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Equal pay – the law and best practice

Equal pay law overview

The principle that women and men are entitled to equal pay for doing equal work is embedded in domestic and European Union law. Pay is defined broadly under European Union law and includes pensions.

Article 4 of the recast Equal Treatment Directive requires that ‘for the same work or for work to which equal value is attributed, direct and indirect discrimination on grounds of sex with regard to all aspects and conditions of remuneration shall be eliminated’.

Equal pay legislation

In Northern Ireland the principle outlined in article 4 of the Directive is implemented through the following three pieces of law:

  1. The Equal Pay Act (NI) 1970 requires employers to pay men and women equal pay for equal work. It prohibits sex discrimination between employees in respect of their contractual pay and terms and conditions of employment.
  2. The Sex Discrimination (NI) Order 1976 prohibits sex discrimination in relation to non-contractual entitlements to benefits.
  3. The Pensions (NI) Order 1995 prohibits sex discrimination in relation to employees’ access to pension schemes, and in the way they are treated under the rules of such schemes.

All workers have a right to equal pay with a person of the opposite sex doing like work, work of equal value or work rated as equivalent.

The equal pay provisions in the Equal Pay Act (NI) 1970 apply to all contractual terms, not just those directly related to remuneration, such as holiday entitlement.

Although the law on equal pay may seem complicated, its purpose is simple – to ensure that where women and men are doing equal work for the same or an associated employer, they should receive the same rewards for it. Therefore, any references to a woman in this guide apply equally to a man claiming equal pay.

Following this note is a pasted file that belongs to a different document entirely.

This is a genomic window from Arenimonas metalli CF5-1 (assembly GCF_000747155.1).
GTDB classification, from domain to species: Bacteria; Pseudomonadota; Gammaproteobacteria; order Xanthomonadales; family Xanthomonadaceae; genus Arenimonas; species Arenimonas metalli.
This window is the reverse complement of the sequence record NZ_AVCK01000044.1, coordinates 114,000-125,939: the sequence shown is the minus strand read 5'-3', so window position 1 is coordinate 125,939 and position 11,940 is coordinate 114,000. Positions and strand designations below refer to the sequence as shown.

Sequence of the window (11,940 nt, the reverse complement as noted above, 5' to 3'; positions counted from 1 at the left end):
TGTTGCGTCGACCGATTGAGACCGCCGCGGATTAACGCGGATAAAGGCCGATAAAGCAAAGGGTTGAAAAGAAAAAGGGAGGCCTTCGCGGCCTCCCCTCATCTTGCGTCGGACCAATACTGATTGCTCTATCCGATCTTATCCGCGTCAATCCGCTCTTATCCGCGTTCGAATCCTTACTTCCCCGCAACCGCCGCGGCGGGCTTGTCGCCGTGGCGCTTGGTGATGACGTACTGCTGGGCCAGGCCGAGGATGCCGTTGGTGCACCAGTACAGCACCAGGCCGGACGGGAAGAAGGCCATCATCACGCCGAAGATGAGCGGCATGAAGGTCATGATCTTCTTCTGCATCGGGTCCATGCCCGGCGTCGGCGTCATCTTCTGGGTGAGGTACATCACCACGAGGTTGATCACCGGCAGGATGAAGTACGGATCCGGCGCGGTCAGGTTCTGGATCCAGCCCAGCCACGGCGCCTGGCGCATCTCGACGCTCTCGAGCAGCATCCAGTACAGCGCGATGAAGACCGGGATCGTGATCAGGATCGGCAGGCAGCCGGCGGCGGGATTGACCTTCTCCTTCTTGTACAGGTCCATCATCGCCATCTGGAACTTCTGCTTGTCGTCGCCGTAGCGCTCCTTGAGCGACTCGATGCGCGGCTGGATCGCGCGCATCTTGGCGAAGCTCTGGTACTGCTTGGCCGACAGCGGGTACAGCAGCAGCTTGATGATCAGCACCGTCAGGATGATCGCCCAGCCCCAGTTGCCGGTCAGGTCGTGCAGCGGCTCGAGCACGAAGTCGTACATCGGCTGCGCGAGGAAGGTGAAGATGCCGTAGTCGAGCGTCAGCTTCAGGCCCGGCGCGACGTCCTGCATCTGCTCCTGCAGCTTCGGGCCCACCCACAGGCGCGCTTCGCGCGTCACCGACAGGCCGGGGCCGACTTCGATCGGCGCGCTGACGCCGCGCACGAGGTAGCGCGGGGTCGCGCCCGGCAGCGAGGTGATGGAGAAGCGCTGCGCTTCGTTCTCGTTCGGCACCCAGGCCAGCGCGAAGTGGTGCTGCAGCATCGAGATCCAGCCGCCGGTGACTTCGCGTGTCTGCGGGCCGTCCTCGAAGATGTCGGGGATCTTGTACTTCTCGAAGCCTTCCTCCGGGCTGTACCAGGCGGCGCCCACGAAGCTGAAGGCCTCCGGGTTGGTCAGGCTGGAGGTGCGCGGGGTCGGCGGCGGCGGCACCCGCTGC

Equal pay does not exist in isolation from other equality areas and if an employer wishes to address unequal pay effectively, it has to be as part of a broader approach to equality.

It is worth noting that there are differences in the legal provisions that apply to sex discrimination in pay compared with discrimination in pay based on the other equality grounds. It is not the purpose of these guidance notes to focus on those differences but to summarise the key principles underpinning equal pay legislation.

Sex equality clause

A woman doing equal work with a man in the same employment is entitled to equality in pay and other contractual terms, unless the employer can show that there is a genuine material reason for the difference which does not discriminate on the basis of her sex.

Where there is equal work, the law implies a sex equality clause automatically into the woman’s contract of employment, modifying it where necessary to ensure her pay and all other contractual terms are no less favourable than the man’s.

Where a woman doing equal work shows that she is receiving less pay or other less favourable terms in her contract, the employer will have to show why this is the case. If the employer is unable to show that the difference is due to a genuine material factor which has nothing to do with her sex, then the equality clause takes effect.

These equal pay provisions apply to all contractual terms including wages and salaries, non-discretionary bonuses, holiday pay, sick pay, overtime, shift payments, and occupational pension benefits, and to non-monetary terms such as leave entitlements or access to sports and social benefits.

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